If you're excited about the automation capabilities of cloud computing and virtualization, you are going to love this solution. In a virtualized environment where applications can ostensibly be popping up all over, and applications are no longer tied to specific servers, there is a need to automatically manage these application instances in a high-availability (load balanced) environment. What you need is the ability to automagically add and remove application instances from the application delivery controller (load balancer) so you don't have to worry about tying those applications down, which could reduce the benefits typically associated with virtualization.

If you aren't going to a fully virtualized and automated data center, you might be happy to know that you can still reap the benefits of this automated solution. Not only is this solution perfect for a virtualized environment, it's also just as great for a non-virtualized environment for automating availability of applications. Truth be told, the application and the solution doesn't care (nor should it) whether it's running in a virtual image or not; it merely "is".

In a nutshell, when an application initializes, it adds itself to the appropriate application pool on the application delivery controller. When the application is destroyed, it removes itself. This means no matter where the application instance is living - in a virtual image, in a different servlet container, on a new server - it will automatically be "discovered" and immediately become part of the high availability pool of servers.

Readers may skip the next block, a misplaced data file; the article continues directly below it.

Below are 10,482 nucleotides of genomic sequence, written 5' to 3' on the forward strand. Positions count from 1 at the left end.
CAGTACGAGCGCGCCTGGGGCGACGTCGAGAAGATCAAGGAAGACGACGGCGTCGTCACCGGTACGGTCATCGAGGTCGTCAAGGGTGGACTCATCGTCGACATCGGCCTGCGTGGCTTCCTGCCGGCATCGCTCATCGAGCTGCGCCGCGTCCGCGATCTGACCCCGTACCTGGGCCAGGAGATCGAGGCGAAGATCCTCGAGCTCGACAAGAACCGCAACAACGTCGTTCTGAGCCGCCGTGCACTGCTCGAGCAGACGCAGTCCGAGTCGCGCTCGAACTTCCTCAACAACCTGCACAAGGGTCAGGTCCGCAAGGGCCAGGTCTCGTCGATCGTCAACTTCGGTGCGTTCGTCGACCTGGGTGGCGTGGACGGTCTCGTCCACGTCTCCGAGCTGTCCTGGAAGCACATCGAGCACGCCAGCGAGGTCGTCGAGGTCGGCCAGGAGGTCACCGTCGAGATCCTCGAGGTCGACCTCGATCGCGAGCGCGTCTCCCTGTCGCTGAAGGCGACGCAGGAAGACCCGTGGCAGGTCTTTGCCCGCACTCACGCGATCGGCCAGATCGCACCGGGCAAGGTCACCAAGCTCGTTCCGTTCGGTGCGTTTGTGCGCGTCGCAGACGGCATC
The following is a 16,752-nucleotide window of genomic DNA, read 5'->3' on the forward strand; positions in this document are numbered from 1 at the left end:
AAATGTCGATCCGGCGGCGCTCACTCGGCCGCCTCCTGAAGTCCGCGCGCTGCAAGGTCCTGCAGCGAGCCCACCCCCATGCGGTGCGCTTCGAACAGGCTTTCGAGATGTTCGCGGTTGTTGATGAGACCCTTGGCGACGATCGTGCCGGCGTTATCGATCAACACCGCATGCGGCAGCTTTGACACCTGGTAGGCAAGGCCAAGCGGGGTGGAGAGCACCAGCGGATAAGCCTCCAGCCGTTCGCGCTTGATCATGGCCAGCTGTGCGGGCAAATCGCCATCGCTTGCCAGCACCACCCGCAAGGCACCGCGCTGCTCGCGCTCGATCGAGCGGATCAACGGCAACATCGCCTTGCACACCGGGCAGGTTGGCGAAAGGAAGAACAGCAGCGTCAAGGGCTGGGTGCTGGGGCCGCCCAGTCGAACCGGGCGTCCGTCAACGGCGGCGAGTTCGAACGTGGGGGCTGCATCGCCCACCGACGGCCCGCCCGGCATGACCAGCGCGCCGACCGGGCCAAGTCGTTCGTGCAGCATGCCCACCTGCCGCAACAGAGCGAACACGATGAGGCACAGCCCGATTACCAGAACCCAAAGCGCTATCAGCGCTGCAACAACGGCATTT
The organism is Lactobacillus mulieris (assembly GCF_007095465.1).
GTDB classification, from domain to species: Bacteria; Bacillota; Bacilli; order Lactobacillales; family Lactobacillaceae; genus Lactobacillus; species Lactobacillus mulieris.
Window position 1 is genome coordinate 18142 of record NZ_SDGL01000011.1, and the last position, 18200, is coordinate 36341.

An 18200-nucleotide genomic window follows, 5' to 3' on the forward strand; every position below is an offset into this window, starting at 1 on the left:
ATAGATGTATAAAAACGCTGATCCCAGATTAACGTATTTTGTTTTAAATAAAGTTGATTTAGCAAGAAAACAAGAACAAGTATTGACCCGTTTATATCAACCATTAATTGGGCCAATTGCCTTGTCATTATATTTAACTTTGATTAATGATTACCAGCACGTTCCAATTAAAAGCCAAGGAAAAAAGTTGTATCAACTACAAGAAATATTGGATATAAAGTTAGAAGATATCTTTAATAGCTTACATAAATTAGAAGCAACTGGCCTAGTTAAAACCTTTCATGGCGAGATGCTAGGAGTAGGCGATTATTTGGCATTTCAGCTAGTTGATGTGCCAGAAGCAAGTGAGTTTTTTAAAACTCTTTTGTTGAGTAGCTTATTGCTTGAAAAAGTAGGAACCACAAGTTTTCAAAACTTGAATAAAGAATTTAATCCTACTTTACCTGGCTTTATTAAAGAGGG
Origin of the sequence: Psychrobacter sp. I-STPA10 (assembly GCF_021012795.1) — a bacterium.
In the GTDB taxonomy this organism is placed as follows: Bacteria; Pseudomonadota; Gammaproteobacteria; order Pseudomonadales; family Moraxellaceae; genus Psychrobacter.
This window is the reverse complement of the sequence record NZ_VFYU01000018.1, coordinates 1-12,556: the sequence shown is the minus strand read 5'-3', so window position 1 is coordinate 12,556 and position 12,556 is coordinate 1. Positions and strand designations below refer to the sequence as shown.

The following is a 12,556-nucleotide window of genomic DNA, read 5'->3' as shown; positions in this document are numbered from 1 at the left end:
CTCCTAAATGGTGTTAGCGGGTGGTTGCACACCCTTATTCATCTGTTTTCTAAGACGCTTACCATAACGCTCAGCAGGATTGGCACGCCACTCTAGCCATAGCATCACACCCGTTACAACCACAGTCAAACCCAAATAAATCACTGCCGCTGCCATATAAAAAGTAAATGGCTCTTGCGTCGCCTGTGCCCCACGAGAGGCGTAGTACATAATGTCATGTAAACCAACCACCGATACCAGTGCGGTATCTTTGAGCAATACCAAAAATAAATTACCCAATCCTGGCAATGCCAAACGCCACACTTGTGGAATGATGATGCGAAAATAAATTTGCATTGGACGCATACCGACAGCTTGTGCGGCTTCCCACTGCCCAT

iControl, F5's service-enabled API providing configuration and management control of its solutions, can be used from within your Java EE application to enable automation of pool management on a BIG-IP application delivery controller.

java This solution uses the Java Servlet 2.3 ServletContextListener interface. The ServletContextListener interface can be used to listen and react to a variety of servlet events, including application lifecycle. In order to automate the addition and removal of an application from the appropriate BIG-IP pool, we'll be listening for two events: contextInitialized and contextDestroyed. In the former, we'll add the application to the appropriate pool and in the latter, we'll remove it automatically.

This proactive approach to managing applications managed by BIG-IP LTM (Local Traffic Manager) also ensures that requests are not caught in between a monitor's health check interval, which can result in either an error or a second connection as part of a retry event within an iRule. This improves performance by ensuring that only active applications receive requests, and reduces connection attempts that can improve the efficiency of high-volume applications.

This is also an excellent method of automating availability for applications for which synthetic monitors are problematic. 

You can read about the full solution with code in this article. Yes, they actually let me code from time to time.

Happy coding!

Follow me on Twitter View Lori's profile on SlideShare AddThis Feed Button Bookmark and Share